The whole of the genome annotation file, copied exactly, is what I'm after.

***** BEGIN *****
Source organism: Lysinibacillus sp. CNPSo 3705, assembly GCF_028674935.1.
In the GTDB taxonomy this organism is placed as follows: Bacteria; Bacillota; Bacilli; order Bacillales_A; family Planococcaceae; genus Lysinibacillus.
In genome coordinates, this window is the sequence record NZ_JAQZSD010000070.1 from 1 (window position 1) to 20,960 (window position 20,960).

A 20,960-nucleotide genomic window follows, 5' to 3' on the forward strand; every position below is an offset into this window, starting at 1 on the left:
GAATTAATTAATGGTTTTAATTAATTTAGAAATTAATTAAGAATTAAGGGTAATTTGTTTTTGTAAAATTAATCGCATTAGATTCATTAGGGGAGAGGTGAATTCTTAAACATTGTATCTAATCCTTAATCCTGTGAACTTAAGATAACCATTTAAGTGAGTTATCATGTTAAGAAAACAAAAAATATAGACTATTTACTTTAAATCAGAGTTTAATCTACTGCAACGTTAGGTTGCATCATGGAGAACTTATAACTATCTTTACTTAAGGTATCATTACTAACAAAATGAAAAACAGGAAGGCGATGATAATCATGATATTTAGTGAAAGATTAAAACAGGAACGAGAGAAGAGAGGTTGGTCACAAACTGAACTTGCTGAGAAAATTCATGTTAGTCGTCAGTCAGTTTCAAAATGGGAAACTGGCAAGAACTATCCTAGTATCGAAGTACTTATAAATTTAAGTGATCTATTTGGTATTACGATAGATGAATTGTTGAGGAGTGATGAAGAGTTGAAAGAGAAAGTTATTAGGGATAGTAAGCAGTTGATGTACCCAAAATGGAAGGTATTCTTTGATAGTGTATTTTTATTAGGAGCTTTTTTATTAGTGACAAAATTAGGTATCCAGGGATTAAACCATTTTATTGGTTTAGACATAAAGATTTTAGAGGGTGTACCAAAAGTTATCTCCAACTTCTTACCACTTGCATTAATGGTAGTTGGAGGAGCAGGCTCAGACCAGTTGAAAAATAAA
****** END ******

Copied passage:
Source organism: Lysinibacillus sp. CNPSo 3705, assembly GCF_028674935.1.
In the GTDB taxonomy this organism is placed as follows: Bacteria; Bacillota; Bacilli; order Bacillales_A; family Planococcaceae; genus Lysinibacillus.
In genome coordinates, this window is the sequence record NZ_JAQZSD010000070.1 from 1 (window position 1) to 20,960 (window position 20,960).

A 20,960-nucleotide genomic window follows, 5' to 3' on the forward strand; every position below is an offset into this window, starting at 1 on the left:
GAATTAATTAATGGTTTTAATTAATTTAGAAATTAATTAAGAATTAAGGGTAATTTGTTTTTGTAAAATTAATCGCATTAGATTCATTAGGGGAGAGGTGAATTCTTAAACATTGTATCTAATCCTTAATCCTGTGAACTTAAGATAACCATTTAAGTGAGTTATCATGTTAAGAAAACAAAAAATATAGACTATTTACTTTAAATCAGAGTTTAATCTACTGCAACGTTAGGTTGCATCATGGAGAACTTATAACTATCTTTACTTAAGGTATCATTACTAACAAAATGAAAAACAGGAAGGCGATGATAATCATGATATTTAGTGAAAGATTAAAACAGGAACGAGAGAAGAGAGGTTGGTCACAAACTGAACTTGCTGAGAAAATTCATGTTAGTCGTCAGTCAGTTTCAAAATGGGAAACTGGCAAGAACTATCCTAGTATCGAAGTACTTATAAATTTAAGTGATCTATTTGGTATTACGATAGATGAATTGTTGAGGAGTGATGAAGAGTTGAAAGAGAAAGTTATTAGGGATAGTAAGCAGTTGATGTACCCAAAATGGAAGGTATTCTTTGATAGTGTATTTTTATTAGGAGCTTTTTTATTAGTGACAAAATTAGGTATCCAGGGATTAAACCATTTTATTGGTTTAGACATAAAGATTTTAGAGGGTGTACCAAAAGTTATCTCCAACTTCTTACCACTTGCATTAATGGTAGTTGGAGGAGCAGGCTCAGACCAGTTGAAAAATAAA